Nebraska’s Amori Strong is not one to be denied.
Having lived with cerebral palsy and confined to a wheelchair for the majority of her life, Strong first came to Nebraska to visit a friend. She recalls sitting on a balcony, looking out across the University of Nebraska–Lincoln and seeing the signature “N” on Memorial Stadium.
“Too often, there’s this belief that people with disabilities can’t go to college, or at best can only attend classes at a community college,” Strong said. “We were on that balcony and I asked my friend if she thought I could get into a major university like this. She turned and asked me why I would ever think I couldn’t.
“At that point, I knew I was going to be a Cornhusker and earn a degree.”
She applied and was accepted in 2016, transferring from Troy University in her home state of Alabama. While the journey has not been easy — peppered with day-to-day wheelchair hurdles like table height and elevator access, alongside a recent and necessary move to California — the psychology major is on path to graduate with a Bachelor of Arts.
Strong and her friends are raising funds to cover expenses to attend Nebraska commencement exercises in Pinnacle Bank Arena on Aug. 17. While an indomitable will was key, Strong credits Nebraska’s flexible student support systems, faculty assistance and student advising programs for her success.
“There were definitely moments when I didn’t know if I’d be able to do it,” Strong said. “But, there was always someone there to give encouragement or someone who went above and beyond to help me out. That extra support — especially from Mike Dodd, Cal Garbin and my adviser, Joanna Seley — is what really got me through.”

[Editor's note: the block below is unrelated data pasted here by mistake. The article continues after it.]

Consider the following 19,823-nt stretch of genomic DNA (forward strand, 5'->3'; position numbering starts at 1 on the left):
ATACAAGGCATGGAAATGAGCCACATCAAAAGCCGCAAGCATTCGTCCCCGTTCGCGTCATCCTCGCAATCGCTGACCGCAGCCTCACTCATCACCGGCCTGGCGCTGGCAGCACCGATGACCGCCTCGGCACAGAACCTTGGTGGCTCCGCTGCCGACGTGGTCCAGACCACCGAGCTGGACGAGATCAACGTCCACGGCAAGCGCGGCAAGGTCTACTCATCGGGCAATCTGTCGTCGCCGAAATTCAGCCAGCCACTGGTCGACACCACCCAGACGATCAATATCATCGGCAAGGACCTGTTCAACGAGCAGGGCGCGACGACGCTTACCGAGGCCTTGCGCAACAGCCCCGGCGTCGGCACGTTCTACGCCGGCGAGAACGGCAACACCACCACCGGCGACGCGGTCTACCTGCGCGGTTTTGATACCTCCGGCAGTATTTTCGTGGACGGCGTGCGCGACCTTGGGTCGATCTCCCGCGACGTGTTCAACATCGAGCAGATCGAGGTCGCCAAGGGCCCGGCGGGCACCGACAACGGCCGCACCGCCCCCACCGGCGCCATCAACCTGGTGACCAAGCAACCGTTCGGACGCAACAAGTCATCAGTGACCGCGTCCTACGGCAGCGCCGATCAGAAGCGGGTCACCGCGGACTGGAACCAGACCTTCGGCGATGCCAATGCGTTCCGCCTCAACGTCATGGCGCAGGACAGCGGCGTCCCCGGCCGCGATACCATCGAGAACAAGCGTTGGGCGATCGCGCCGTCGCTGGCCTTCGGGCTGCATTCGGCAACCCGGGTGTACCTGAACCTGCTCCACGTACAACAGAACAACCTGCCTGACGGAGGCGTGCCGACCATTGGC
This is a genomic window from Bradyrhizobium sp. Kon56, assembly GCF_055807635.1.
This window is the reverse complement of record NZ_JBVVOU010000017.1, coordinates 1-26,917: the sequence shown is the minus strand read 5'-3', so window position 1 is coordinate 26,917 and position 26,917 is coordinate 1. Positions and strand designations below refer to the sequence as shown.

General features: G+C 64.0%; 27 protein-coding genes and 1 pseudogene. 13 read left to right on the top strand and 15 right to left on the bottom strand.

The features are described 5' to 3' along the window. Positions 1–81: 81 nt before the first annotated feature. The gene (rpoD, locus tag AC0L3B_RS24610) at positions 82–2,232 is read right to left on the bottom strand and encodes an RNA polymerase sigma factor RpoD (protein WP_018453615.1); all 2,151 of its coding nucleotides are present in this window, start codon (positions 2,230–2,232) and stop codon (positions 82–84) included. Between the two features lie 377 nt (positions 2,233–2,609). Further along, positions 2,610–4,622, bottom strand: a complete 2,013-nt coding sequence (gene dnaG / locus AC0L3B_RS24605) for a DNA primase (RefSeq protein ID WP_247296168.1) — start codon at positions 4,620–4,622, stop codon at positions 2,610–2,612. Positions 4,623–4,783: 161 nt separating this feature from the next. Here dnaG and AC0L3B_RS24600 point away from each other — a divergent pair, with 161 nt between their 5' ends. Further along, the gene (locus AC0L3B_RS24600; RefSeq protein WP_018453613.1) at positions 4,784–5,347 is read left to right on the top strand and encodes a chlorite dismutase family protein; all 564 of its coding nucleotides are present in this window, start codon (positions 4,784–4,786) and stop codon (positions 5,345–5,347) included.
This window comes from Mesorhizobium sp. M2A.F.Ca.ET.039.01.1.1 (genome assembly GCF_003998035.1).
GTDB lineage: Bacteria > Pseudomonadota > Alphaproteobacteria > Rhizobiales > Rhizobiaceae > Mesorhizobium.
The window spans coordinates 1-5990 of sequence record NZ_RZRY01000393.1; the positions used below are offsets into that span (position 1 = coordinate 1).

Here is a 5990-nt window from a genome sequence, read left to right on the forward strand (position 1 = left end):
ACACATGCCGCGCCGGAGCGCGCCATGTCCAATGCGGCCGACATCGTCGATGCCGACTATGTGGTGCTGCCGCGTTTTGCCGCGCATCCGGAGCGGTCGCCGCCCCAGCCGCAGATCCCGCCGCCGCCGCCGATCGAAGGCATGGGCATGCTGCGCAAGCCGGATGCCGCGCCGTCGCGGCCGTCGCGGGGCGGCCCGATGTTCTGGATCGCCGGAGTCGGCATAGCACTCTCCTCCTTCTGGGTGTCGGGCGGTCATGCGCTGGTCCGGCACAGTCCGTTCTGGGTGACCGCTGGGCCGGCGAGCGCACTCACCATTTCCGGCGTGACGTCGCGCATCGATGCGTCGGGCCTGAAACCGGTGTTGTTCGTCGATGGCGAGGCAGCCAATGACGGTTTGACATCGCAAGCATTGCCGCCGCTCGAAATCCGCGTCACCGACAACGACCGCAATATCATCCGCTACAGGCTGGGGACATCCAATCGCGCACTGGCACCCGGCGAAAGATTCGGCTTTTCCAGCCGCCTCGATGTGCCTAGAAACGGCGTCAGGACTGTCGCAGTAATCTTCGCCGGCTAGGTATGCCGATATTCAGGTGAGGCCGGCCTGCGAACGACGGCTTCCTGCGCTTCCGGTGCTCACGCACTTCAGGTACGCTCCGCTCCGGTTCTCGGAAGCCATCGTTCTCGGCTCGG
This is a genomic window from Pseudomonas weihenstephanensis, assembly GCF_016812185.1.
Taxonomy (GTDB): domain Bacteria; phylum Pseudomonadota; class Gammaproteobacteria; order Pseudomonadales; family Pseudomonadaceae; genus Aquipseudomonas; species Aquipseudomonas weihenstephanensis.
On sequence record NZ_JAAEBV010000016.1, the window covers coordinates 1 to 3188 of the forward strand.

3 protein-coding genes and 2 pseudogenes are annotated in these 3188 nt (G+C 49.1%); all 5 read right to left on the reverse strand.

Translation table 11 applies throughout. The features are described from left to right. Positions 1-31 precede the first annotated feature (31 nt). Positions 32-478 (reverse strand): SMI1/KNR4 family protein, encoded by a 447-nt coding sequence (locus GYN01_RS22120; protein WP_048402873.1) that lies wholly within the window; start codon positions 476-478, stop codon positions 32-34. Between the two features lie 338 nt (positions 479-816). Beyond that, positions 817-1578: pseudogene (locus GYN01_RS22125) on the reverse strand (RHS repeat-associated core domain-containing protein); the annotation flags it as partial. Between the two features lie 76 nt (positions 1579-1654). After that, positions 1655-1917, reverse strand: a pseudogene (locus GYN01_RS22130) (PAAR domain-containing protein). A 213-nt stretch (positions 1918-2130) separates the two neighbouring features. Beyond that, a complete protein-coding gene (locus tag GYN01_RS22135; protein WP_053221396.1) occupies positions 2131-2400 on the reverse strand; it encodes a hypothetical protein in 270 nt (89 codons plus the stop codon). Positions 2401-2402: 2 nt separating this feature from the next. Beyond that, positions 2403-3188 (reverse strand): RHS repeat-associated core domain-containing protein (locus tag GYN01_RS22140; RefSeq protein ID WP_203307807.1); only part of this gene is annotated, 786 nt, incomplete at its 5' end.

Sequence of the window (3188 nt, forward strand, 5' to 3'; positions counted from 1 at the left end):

Strong said Dodd and Seley were, “there from day one,” helping work through issues. And, Garbin came into the picture as Strong was finishing a psychology capstone course.
Strong was in the middle of the course (Psychology 350) when she had to make the difficult decision to move to California to receive necessary medical and quality-of-life services not available in Nebraska. Garbin adjusted the statistics and research methods course, making it accessible to Strong remotely.
“Having to choose moving to California for better quality of life over staying in Nebraska and finishing my education was hard. I worried it would keep me from completing my degree,” Strong said. “I was lucky that Professor Garbin was willing to work with me remotely and via email.
“That flexibility made graduation possible.”
Strong plans to savor the degree (hopefully in person) before embarking on a few months of self-care followed by pursuit of a master’s degree.
“Ultimately, I hope to take all the things I’ve gone through in my life and use my unique perspective to become a therapist who specializes in working with people with disabilities,” Strong said. “I’m also considering law school and focusing on laws that impact people with disabilities.
“It feels like this degree is the beginning of a new life for me.”